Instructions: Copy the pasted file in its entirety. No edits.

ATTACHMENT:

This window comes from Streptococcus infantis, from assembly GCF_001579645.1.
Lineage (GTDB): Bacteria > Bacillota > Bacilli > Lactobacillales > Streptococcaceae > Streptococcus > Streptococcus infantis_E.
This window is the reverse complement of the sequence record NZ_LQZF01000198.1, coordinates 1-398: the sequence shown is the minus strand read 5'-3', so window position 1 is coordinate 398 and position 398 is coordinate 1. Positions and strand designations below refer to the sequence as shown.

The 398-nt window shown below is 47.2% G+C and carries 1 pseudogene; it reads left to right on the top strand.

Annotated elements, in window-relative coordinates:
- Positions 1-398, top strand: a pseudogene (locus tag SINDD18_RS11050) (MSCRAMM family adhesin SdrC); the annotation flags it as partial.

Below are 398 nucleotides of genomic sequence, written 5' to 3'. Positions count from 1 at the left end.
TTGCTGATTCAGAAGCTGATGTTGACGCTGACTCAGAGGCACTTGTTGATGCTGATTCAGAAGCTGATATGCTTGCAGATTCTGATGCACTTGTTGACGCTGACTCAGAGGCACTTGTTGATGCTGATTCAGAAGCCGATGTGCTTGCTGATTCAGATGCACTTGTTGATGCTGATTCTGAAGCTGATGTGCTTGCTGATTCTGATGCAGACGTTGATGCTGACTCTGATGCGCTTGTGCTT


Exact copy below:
This window comes from Streptococcus infantis, from assembly GCF_001579645.1.
Lineage (GTDB): Bacteria > Bacillota > Bacilli > Lactobacillales > Streptococcaceae > Streptococcus > Streptococcus infantis_E.
This window is the reverse complement of the sequence record NZ_LQZF01000198.1, coordinates 1-398: the sequence shown is the minus strand read 5'-3', so window position 1 is coordinate 398 and position 398 is coordinate 1. Positions and strand designations below refer to the sequence as shown.

The 398-nt window shown below is 47.2% G+C and carries 1 pseudogene; it reads left to right on the top strand.

Annotated elements, in window-relative coordinates:
- Positions 1-398, top strand: a pseudogene (locus tag SINDD18_RS11050) (MSCRAMM family adhesin SdrC); the annotation flags it as partial.

Below are 398 nucleotides of genomic sequence, written 5' to 3'. Positions count from 1 at the left end.
TTGCTGATTCAGAAGCTGATGTTGACGCTGACTCAGAGGCACTTGTTGATGCTGATTCAGAAGCTGATATGCTTGCAGATTCTGATGCACTTGTTGACGCTGACTCAGAGGCACTTGTTGATGCTGATTCAGAAGCCGATGTGCTTGCTGATTCAGATGCACTTGTTGATGCTGATTCTGAAGCTGATGTGCTTGCTGATTCTGATGCAGACGTTGATGCTGACTCTGATGCGCTTGTGCTT